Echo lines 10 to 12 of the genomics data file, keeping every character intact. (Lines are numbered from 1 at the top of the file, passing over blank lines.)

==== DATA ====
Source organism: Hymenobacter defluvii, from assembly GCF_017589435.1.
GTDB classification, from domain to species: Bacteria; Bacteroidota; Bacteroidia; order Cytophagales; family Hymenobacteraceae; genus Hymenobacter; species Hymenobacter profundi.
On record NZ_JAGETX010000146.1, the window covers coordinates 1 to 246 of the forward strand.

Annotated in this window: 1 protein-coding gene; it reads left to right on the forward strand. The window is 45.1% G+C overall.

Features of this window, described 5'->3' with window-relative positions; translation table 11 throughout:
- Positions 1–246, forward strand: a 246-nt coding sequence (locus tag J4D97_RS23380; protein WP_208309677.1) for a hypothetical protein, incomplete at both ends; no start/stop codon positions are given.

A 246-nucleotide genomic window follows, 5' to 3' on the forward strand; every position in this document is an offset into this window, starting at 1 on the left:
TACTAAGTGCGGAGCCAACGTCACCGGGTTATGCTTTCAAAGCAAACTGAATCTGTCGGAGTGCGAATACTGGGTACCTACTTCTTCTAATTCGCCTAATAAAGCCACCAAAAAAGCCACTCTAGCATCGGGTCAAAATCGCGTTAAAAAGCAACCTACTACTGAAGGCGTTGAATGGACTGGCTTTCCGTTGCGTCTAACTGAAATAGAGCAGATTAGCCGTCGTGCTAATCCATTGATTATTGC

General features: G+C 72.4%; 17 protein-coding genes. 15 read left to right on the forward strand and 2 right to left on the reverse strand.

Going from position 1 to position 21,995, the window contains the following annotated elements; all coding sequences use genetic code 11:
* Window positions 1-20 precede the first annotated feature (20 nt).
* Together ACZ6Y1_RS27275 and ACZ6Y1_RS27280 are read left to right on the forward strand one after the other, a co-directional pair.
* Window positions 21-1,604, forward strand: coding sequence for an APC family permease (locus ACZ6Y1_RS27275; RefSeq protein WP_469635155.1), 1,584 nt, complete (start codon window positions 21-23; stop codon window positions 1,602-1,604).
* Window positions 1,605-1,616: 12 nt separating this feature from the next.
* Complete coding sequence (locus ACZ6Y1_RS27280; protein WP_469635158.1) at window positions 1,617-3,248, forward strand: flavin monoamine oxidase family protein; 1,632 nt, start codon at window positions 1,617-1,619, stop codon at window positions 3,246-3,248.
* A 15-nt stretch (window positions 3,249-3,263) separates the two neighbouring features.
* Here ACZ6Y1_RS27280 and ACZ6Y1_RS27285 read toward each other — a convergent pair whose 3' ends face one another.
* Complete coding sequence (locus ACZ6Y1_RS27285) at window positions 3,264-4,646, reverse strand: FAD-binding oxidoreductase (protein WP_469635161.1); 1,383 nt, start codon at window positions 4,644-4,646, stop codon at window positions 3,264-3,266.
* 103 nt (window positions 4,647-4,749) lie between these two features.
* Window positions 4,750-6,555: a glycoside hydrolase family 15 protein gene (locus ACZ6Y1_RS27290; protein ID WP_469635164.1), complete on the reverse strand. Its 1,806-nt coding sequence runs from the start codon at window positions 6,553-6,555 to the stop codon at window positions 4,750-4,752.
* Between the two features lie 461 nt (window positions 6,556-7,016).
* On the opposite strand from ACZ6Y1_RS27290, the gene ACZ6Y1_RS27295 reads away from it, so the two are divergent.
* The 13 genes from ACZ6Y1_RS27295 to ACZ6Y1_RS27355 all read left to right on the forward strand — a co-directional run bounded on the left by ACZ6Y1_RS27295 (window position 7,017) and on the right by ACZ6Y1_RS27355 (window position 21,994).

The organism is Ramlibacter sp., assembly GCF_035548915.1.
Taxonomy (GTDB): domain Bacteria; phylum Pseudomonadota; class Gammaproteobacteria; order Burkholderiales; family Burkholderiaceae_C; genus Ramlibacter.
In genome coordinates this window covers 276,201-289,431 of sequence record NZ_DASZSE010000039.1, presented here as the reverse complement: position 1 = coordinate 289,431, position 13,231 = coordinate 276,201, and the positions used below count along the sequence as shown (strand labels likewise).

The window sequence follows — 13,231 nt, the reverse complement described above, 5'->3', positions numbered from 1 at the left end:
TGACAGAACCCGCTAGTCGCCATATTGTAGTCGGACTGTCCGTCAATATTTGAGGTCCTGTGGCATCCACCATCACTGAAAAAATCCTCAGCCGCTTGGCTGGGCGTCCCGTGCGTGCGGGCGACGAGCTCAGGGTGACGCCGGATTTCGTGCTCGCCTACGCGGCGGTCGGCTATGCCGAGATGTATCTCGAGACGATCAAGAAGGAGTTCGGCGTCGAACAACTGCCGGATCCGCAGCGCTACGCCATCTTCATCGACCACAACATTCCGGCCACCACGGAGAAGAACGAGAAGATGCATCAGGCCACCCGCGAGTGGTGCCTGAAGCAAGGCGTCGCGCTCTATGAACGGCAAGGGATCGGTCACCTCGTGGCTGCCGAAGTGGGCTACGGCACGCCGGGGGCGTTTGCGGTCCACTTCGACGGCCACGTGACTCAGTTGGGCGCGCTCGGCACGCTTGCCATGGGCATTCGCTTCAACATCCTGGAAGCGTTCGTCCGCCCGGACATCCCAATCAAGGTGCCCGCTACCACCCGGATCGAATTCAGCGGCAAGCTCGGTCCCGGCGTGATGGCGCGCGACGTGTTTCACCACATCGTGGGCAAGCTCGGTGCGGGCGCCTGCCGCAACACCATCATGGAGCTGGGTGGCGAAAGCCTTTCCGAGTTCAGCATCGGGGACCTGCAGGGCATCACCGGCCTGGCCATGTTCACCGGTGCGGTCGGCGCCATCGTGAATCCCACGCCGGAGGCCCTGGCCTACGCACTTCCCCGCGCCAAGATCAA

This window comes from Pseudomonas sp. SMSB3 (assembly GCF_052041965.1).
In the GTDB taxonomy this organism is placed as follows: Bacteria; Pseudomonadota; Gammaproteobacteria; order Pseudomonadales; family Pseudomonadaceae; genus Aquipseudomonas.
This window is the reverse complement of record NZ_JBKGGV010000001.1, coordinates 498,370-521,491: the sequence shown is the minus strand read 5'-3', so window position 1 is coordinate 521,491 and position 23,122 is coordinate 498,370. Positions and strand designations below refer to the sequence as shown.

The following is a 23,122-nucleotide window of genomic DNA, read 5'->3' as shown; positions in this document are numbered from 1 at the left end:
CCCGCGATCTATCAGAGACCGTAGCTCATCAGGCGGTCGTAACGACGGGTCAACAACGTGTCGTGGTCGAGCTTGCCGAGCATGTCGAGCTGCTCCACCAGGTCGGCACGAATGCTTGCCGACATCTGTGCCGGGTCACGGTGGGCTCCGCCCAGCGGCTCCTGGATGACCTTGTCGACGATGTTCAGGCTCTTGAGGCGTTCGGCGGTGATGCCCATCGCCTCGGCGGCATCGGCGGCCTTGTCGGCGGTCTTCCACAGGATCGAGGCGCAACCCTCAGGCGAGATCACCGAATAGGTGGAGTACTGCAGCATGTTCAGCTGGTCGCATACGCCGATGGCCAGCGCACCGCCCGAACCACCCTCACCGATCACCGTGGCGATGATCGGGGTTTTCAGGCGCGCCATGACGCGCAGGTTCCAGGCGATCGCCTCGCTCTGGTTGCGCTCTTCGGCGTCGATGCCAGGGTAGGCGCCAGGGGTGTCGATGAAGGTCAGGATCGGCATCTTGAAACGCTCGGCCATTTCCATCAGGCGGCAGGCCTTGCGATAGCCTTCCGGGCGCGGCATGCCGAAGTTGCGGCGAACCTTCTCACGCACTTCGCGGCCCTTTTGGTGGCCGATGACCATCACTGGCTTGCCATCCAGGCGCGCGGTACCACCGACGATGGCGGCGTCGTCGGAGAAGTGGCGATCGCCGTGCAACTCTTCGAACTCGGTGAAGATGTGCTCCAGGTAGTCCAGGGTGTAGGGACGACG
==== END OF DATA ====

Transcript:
Going from position 1 to position 21,995, the window contains the following annotated elements; all coding sequences use genetic code 11:
* Window positions 1-20 precede the first annotated feature (20 nt).
* Together ACZ6Y1_RS27275 and ACZ6Y1_RS27280 are read left to right on the forward strand one after the other, a co-directional pair.